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Buying herbs always leaves me with sticker shock, so I try to grow as many of my own as I can. This time of year we pick herbs as we need them …

Basil Plant

A few basil leaves for tomato sauce …

Fresh Dill

A big handful of dill for our salad dressing …

Sage Plant

A couple sage leaves to season a chicken or turkey …

Fresh Oregano

It’s a wonderful way to eat, but it’s not something that we can do during the winter months. So, I also dry our herbs. The process couldn’t be easier. I just head out to the garden in the morning, when the essential oils are at their best, and I fill a basket with leaves and snippets. To get the best flavor, I stick to young, undamaged plant material. Bug-chewed, yellowed herbs just aren’t going to taste as good.

I’m also careful not to take too much from any one plant. I want my herbs to thrive, so I can pick from them again and again.

Dehydrating Sage

When I’ve harvested what I want, I head back indoors, and lay everything out on dehydrator trays. To keep the flavors from mixing and mingling, I only dry one type of herb at a time. I own two dehydrators, so I can actually dry two types of herbs at a time. This is the dehydrator that I own.

Dehydrating Basil

Then, I just stack the dehydrator trays, flip the switch and leave them to do their thing.

Dried Basil

Many of the herbs that I dehydrate are dry in as little as an hour. You can tell they’re ready, when they feel dry to the touch and crumble easily. There’s nothing tricky about it.

Ground Sage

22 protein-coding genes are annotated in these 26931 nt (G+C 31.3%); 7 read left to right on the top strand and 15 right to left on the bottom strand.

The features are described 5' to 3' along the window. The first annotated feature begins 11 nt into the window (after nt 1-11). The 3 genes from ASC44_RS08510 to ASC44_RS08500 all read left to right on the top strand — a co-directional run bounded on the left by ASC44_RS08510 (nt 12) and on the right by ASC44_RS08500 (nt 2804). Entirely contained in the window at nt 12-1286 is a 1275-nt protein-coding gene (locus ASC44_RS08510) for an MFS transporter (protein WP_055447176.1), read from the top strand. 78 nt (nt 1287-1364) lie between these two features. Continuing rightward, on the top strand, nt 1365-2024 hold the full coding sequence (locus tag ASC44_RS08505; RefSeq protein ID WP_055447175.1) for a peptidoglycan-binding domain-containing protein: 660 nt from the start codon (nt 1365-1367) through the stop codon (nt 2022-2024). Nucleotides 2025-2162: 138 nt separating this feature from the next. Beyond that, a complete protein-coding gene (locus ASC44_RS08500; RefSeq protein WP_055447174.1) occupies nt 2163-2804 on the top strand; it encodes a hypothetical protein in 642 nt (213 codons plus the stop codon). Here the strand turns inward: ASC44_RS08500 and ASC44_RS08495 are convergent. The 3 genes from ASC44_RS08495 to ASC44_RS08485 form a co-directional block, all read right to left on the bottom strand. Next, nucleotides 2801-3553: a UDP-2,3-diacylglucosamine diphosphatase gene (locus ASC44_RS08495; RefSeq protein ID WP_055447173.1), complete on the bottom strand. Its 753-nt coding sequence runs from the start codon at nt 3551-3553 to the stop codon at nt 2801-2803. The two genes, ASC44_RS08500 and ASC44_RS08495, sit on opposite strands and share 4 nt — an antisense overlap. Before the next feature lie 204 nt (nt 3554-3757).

For herbs like basil, I just crumble them, and stick them in a spice jar. For herbs, like sage, I grind them first. I have a cheapie spice grinder that makes quick work of the task. I just toss the dried leaves in the grinder, give them a few whirls and they’re done. Easy peasy.

How to Dry Herbs

If you want really flavorful herbs, store them whole, and crumble or grind them as you need them.

Once you see how easy it is to dry your own herbs, you won’t ever want to pay someone else to do it for you.

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Comments

  1. I gave my round, stackable dehydrator to a friend, but now need a new one. I am growing sage this year, which or lush! I also grow basil, rosemary, and alternate annually with a new, since I’m in a townhome. Which dehydrator would you recommend? I don’t have room for two, but a tall narrow could work.

  2. I used that Dehydrator, for some odd reason my sage smelled a little burnt even though i didnt leave it in for too long, it wasnt evcen dry yet but smelled burnt

    • Hey, Kat. I admit I’m stumped. I would have guessed that you were drying them for too long, except you said that your sage wasn’t even dry yet. If this is a new dehydrator, maybe there’s a bit of a breaking in period? I’d definitely give it another go, and see if you get the same results again.

    • Still thinking about this … that dehydrator has a minimum number of trays that you’re supposed to use when you run it. Can’t remember what that number is right now, but it’s in the manual. If you’re using less than the min, that might account for the burnt taste. When I’m doing a small load, I just leave some trays empty.

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